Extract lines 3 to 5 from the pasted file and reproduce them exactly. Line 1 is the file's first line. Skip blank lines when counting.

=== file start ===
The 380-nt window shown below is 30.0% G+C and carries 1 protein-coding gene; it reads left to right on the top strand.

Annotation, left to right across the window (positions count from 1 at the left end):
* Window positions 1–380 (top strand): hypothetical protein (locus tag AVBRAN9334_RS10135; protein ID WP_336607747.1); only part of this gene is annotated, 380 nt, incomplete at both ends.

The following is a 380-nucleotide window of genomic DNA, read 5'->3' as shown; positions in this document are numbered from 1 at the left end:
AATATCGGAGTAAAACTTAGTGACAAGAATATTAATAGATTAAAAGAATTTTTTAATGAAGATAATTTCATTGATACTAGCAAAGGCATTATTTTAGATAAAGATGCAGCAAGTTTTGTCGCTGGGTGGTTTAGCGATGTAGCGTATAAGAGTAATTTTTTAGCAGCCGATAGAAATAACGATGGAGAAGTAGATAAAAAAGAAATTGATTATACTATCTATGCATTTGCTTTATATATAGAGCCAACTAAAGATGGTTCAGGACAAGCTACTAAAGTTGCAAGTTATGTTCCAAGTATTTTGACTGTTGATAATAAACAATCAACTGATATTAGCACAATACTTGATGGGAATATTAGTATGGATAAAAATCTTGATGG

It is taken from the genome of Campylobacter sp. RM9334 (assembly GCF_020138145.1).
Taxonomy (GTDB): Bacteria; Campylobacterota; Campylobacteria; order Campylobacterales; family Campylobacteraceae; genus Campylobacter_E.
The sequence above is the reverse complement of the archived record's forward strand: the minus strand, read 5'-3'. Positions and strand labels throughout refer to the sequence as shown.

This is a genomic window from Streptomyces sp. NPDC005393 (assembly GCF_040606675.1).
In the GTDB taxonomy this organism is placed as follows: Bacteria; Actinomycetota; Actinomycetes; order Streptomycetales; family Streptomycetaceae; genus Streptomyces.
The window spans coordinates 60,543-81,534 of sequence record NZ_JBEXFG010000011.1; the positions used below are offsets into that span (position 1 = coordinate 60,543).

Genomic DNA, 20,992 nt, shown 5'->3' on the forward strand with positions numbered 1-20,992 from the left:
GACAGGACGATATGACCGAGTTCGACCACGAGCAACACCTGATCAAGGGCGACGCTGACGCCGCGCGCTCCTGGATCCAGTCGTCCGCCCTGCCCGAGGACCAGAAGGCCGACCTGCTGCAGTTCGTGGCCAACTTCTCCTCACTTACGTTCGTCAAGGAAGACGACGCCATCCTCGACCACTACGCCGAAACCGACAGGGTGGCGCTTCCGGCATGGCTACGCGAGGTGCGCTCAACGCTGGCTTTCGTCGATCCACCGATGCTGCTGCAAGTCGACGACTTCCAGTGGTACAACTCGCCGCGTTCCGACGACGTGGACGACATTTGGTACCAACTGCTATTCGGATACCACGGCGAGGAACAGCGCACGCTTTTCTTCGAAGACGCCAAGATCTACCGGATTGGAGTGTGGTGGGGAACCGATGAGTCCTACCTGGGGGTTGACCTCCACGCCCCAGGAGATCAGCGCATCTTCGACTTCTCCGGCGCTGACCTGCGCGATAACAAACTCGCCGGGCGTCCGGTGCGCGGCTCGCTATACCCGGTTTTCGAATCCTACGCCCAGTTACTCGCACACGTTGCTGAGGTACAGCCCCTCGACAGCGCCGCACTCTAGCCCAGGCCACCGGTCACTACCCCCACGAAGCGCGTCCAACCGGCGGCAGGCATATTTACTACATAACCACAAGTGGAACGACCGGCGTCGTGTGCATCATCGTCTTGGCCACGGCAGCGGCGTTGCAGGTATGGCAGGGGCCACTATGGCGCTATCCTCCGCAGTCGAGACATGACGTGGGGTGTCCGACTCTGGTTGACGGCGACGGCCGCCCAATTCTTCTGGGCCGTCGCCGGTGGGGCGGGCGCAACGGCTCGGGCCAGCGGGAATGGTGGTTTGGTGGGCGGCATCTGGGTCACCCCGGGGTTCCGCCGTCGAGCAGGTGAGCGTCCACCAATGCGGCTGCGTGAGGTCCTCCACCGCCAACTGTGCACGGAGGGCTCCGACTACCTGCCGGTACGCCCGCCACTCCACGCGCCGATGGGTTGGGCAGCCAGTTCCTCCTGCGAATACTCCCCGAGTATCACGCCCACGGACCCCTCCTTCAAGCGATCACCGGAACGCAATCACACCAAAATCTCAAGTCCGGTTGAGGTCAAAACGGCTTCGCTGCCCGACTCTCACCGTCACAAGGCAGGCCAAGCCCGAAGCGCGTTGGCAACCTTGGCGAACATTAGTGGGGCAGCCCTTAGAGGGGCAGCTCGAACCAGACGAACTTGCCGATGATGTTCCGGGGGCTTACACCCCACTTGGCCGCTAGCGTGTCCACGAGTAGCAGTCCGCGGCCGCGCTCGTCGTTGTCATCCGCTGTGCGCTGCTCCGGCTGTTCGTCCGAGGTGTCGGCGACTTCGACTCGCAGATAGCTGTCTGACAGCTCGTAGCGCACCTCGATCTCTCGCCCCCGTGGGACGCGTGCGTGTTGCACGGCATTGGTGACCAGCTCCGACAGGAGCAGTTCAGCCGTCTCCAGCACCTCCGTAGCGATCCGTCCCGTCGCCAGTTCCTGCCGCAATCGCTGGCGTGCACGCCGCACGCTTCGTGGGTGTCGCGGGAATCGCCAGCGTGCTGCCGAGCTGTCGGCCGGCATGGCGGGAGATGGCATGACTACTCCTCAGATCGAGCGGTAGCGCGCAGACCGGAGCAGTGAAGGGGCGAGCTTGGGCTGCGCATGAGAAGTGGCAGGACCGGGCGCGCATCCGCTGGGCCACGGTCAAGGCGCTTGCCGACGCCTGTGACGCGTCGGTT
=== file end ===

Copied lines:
* Window positions 1–380 (top strand): hypothetical protein (locus tag AVBRAN9334_RS10135; protein ID WP_336607747.1); only part of this gene is annotated, 380 nt, incomplete at both ends.

The following is a 380-nucleotide window of genomic DNA, read 5'->3' as shown; positions in this document are numbered from 1 at the left end:
AATATCGGAGTAAAACTTAGTGACAAGAATATTAATAGATTAAAAGAATTTTTTAATGAAGATAATTTCATTGATACTAGCAAAGGCATTATTTTAGATAAAGATGCAGCAAGTTTTGTCGCTGGGTGGTTTAGCGATGTAGCGTATAAGAGTAATTTTTTAGCAGCCGATAGAAATAACGATGGAGAAGTAGATAAAAAAGAAATTGATTATACTATCTATGCATTTGCTTTATATATAGAGCCAACTAAAGATGGTTCAGGACAAGCTACTAAAGTTGCAAGTTATGTTCCAAGTATTTTGACTGTTGATAATAAACAATCAACTGATATTAGCACAATACTTGATGGGAATATTAGTATGGATAAAAATCTTGATGG